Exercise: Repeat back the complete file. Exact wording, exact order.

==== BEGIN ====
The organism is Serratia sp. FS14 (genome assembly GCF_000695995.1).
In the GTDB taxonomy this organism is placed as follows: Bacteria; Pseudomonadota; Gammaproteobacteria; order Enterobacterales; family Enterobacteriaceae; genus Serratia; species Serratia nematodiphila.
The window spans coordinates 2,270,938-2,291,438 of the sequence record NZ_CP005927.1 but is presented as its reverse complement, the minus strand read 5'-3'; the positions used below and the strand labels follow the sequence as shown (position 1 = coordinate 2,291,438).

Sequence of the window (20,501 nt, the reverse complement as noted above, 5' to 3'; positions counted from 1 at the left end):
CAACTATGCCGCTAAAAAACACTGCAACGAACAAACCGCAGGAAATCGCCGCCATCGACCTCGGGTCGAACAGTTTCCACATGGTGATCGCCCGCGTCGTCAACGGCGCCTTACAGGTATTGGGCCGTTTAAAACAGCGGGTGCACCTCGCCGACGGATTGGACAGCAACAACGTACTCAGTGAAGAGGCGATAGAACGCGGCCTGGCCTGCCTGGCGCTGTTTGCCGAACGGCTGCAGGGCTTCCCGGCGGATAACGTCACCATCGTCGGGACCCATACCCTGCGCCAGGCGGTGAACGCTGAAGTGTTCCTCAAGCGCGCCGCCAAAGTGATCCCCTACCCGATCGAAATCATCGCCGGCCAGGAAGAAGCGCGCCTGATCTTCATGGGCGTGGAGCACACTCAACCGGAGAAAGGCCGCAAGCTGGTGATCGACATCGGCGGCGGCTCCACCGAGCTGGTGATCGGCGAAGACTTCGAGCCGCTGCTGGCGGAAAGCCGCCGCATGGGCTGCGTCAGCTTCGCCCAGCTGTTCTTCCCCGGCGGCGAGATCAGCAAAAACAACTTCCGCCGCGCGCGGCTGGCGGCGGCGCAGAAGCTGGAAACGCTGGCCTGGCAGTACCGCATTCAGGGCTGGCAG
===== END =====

The organism is Serratia sp. FS14 (genome assembly GCF_000695995.1).
In the GTDB taxonomy this organism is placed as follows: Bacteria; Pseudomonadota; Gammaproteobacteria; order Enterobacterales; family Enterobacteriaceae; genus Serratia; species Serratia nematodiphila.
The window spans coordinates 2,270,938-2,291,438 of the sequence record NZ_CP005927.1 but is presented as its reverse complement, the minus strand read 5'-3'; the positions used below and the strand labels follow the sequence as shown (position 1 = coordinate 2,291,438).

Sequence of the window (20,501 nt, the reverse complement as noted above, 5' to 3'; positions counted from 1 at the left end):
CAACTATGCCGCTAAAAAACACTGCAACGAACAAACCGCAGGAAATCGCCGCCATCGACCTCGGGTCGAACAGTTTCCACATGGTGATCGCCCGCGTCGTCAACGGCGCCTTACAGGTATTGGGCCGTTTAAAACAGCGGGTGCACCTCGCCGACGGATTGGACAGCAACAACGTACTCAGTGAAGAGGCGATAGAACGCGGCCTGGCCTGCCTGGCGCTGTTTGCCGAACGGCTGCAGGGCTTCCCGGCGGATAACGTCACCATCGTCGGGACCCATACCCTGCGCCAGGCGGTGAACGCTGAAGTGTTCCTCAAGCGCGCCGCCAAAGTGATCCCCTACCCGATCGAAATCATCGCCGGCCAGGAAGAAGCGCGCCTGATCTTCATGGGCGTGGAGCACACTCAACCGGAGAAAGGCCGCAAGCTGGTGATCGACATCGGCGGCGGCTCCACCGAGCTGGTGATCGGCGAAGACTTCGAGCCGCTGCTGGCGGAAAGCCGCCGCATGGGCTGCGTCAGCTTCGCCCAGCTGTTCTTCCCCGGCGGCGAGATCAGCAAAAACAACTTCCGCCGCGCGCGGCTGGCGGCGGCGCAGAAGCTGGAAACGCTGGCCTGGCAGTACCGCATTCAGGGCTGGCAG